What's in Our Collection?

Batavian Ware

This type of porcelain ware was made in Jingdezhen during the Ming (1368–1644) and Qing (1644 to 1912) dynasties. This design has a brown glaze on the outside of the tea bowl and usually had a blue underglaze or overglaze colored enamels. These items were referred to as ‘Batavian ware’ due to the Dutch East India Company port in Java called Batavia in which this type of porcelain was shipped in large quantities through this port. This port is now called Jakarta.

Clobbered Ware

Porcelain that is referred to as clobbered ware are items that were made during the 18th and 19th century in Holland and England. To create this type of ware there would be an original underglaze of blue and white with a later addition of embellished color. More color was added in an effort to make not sold blue and white porcelain sellable.

Valentine Pattern

This particular pattern can be found when porcelain has two birds sitting next to each other with their beaks touching.

Diaper Pattern

This pattern is a decoration found on the surface of porcelain where geometrical shapes are made small and connect with one another repeatedly.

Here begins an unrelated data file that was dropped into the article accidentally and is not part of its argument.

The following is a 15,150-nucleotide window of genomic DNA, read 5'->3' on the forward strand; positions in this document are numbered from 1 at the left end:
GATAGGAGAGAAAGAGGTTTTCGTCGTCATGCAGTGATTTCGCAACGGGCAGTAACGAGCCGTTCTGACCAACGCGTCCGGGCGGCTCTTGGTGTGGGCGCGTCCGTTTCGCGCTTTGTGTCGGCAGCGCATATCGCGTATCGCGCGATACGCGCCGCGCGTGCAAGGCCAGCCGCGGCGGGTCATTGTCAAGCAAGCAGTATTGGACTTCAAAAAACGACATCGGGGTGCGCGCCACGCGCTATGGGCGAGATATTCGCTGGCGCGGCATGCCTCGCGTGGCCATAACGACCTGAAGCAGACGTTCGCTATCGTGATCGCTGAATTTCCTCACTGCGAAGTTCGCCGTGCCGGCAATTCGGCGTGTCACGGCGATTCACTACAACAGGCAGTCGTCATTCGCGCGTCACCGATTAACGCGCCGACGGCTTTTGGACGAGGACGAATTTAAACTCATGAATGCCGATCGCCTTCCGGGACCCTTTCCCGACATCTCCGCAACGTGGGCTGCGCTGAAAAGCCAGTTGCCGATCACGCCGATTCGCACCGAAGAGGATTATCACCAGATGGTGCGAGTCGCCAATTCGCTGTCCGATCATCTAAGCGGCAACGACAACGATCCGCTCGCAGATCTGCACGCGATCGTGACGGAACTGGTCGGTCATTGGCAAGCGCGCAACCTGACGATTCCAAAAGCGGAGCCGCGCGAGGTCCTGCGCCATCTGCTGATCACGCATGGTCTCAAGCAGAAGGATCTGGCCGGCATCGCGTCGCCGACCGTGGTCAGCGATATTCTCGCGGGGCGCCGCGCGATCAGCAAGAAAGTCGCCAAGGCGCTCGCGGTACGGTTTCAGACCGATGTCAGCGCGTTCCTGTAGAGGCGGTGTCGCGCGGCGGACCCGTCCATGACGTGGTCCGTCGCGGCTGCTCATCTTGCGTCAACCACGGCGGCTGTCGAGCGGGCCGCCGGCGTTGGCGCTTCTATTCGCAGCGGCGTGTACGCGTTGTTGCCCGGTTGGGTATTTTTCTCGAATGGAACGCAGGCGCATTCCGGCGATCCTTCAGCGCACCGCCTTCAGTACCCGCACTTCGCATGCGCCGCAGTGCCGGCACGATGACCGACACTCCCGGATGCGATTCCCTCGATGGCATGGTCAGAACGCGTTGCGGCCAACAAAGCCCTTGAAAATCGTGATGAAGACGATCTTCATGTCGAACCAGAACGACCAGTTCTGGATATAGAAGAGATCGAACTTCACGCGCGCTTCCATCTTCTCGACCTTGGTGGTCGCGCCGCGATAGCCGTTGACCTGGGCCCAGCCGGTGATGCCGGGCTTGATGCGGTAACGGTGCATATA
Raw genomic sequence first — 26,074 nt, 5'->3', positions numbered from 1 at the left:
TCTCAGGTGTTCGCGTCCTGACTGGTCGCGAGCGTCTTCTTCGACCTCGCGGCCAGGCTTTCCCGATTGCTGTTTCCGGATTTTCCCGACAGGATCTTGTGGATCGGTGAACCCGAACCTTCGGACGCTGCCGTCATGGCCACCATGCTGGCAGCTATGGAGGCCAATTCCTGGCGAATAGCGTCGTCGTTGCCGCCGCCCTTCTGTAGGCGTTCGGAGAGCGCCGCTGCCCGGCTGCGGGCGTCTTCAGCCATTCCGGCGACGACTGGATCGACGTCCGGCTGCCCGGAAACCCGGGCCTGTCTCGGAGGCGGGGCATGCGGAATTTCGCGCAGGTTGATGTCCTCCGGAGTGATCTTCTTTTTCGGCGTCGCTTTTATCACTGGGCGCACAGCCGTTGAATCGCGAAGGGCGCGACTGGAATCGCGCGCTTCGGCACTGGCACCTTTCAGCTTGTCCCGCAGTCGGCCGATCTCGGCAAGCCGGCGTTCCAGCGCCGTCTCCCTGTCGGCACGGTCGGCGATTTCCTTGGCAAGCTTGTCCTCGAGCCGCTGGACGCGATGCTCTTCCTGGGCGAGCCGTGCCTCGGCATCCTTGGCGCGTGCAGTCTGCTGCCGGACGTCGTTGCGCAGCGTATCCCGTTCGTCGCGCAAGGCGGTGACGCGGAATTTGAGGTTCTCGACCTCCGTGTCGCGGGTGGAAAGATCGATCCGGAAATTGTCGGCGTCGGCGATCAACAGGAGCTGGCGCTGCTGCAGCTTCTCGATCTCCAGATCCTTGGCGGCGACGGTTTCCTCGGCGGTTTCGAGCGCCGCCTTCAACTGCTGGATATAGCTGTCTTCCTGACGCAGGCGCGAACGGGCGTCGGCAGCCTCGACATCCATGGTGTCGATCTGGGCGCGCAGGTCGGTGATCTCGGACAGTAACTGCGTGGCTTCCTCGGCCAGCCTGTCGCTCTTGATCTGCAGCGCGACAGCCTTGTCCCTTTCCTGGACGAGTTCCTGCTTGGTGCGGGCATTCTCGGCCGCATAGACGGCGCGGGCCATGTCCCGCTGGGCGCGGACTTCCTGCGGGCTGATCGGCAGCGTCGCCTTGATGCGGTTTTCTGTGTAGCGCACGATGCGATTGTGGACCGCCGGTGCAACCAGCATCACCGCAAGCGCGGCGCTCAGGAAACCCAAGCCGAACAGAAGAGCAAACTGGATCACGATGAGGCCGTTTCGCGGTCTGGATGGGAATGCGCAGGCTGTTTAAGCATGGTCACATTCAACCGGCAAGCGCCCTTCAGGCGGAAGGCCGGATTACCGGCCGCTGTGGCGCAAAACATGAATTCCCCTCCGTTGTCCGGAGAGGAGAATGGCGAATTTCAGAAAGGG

Famille Rose

This design refers to the predominant enamel color found on porcelain. Other types of porcelain can be famille verte (green), jaune (yellow), and noire (black).


Scenery designs are quite prominent in our collection. There are several different ways to create scenery on a piece of porcelain. One such way is to use overglaze enamels. This method involves metallic oxides and has been used in China and Japan for centuries. The oxides are ground down and mixed with water and a low-melting glaze. In order to suspend the decoration tannic acid is used. The image is placed on already fired porcelain and then fired at a low temperature. [1]

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[1] Peterson, Susan and Jan Peterson. The Craft and Art of Clay: A Complete Potter’s Handbook. 5th ed. Great Britain: Laurence King Publishing, 1992.